Ousmane Sembène crafts a richly visceral story about a railroad strike in French colonial Africa. There are a large cast of characters that are situated throughout French colonial Africa (primarily Bamako, Thiès, and Dakar), which literally imparts to the reader the dialectics of struggle. What you begin to see is that the strike causes an evolution in the self-perception of the strikers themselves, one that is most noticeable in the women. These women go from merely standing behind the men to walking alongside them and eventually marching ahead of them. When the men are able to work the colonial factory jobs that the exploiting, imperial, French railroad provides them, the women are responsible for running the market, preparing the food, and rearing the children. But the onset of the strike give gives the role of bread-winner—or perhaps more precisely, bread scavenger—to women.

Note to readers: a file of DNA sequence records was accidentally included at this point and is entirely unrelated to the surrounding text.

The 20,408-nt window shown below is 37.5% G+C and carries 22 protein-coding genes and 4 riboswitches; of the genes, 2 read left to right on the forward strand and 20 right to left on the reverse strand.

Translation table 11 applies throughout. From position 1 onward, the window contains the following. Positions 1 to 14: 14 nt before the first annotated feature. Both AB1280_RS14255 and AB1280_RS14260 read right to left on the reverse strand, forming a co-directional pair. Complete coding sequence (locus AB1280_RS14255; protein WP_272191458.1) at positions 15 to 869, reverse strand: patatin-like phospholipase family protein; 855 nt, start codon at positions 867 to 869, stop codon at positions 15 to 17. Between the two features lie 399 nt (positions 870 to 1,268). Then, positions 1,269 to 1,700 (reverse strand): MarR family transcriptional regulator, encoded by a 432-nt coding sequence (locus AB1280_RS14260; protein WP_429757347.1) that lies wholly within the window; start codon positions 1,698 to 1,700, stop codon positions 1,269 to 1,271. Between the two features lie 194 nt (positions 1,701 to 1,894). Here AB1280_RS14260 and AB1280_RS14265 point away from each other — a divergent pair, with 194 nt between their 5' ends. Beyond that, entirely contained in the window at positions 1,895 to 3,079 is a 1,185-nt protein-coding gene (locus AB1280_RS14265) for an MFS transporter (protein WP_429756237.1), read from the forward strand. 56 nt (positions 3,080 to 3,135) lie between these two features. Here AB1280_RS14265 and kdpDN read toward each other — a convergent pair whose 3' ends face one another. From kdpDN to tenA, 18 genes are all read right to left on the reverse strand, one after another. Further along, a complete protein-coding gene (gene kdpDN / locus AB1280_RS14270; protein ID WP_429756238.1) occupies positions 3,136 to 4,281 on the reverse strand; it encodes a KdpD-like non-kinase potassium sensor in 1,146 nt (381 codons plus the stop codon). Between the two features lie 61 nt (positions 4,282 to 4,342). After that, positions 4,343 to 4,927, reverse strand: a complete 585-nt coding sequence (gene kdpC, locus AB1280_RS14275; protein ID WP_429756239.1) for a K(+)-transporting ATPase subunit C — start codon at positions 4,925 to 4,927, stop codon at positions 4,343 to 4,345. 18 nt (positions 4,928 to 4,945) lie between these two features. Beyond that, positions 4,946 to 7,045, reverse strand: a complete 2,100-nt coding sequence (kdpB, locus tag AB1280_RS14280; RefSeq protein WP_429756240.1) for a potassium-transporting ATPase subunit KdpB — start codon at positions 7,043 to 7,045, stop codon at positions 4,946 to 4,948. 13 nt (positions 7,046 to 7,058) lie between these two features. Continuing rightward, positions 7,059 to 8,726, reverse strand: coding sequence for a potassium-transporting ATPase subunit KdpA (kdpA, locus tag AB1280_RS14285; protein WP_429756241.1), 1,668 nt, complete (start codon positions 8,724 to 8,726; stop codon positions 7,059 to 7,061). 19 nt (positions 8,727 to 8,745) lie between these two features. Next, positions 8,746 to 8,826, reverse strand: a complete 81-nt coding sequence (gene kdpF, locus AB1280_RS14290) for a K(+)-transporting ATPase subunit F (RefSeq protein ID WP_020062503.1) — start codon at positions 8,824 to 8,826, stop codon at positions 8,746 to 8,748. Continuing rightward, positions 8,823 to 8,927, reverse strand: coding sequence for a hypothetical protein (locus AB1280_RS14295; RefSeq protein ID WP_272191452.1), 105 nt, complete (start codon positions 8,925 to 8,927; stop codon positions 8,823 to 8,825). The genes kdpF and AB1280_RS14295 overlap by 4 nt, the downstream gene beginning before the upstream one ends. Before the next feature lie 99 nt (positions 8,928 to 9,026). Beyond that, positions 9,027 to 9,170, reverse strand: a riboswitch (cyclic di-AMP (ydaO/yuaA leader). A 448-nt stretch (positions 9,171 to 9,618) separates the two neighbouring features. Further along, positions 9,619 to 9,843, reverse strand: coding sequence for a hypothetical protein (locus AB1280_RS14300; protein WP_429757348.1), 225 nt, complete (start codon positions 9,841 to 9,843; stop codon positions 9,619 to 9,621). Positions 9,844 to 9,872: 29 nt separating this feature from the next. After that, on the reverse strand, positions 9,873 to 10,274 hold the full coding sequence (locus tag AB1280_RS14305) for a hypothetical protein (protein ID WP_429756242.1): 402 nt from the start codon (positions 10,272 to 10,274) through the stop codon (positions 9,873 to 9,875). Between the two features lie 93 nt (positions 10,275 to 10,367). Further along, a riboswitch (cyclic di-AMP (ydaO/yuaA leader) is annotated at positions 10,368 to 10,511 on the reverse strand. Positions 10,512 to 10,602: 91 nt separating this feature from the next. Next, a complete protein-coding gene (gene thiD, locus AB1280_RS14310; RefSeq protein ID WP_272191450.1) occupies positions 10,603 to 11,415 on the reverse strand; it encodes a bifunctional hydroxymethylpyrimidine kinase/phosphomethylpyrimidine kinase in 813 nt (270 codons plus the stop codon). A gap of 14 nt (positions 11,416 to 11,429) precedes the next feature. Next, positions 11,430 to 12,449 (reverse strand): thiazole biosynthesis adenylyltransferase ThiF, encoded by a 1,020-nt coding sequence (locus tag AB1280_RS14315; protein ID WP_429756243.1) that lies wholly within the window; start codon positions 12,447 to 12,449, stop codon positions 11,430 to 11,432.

Sembène is able to articulate the pain, humiliation, and other contradictions that are constituent elements of being an African colonial subject, but it is Sembène’s ability to highlight the daily degradation of the most oppressed sector of colonialism, the African woman, which makes this book so powerful. African women during the colonial era (and still to this day in the neocolonial era) were deprived of their ability to speak on matters including society as a whole, but as Sembène demonstrates these contradictions dissipate as the women engage in struggle which empowers them to become subjects in the world. This novel demonstrates that the oppressed will never make any progress by fighting “racism” or “sexism” (how the hell can you do that other than by trying to appeal to your oppressors morality. SHIIIITTT!!!), but by engaging in principled struggles that involves empowering the oppressed. Get you some power and those “isms” disappear.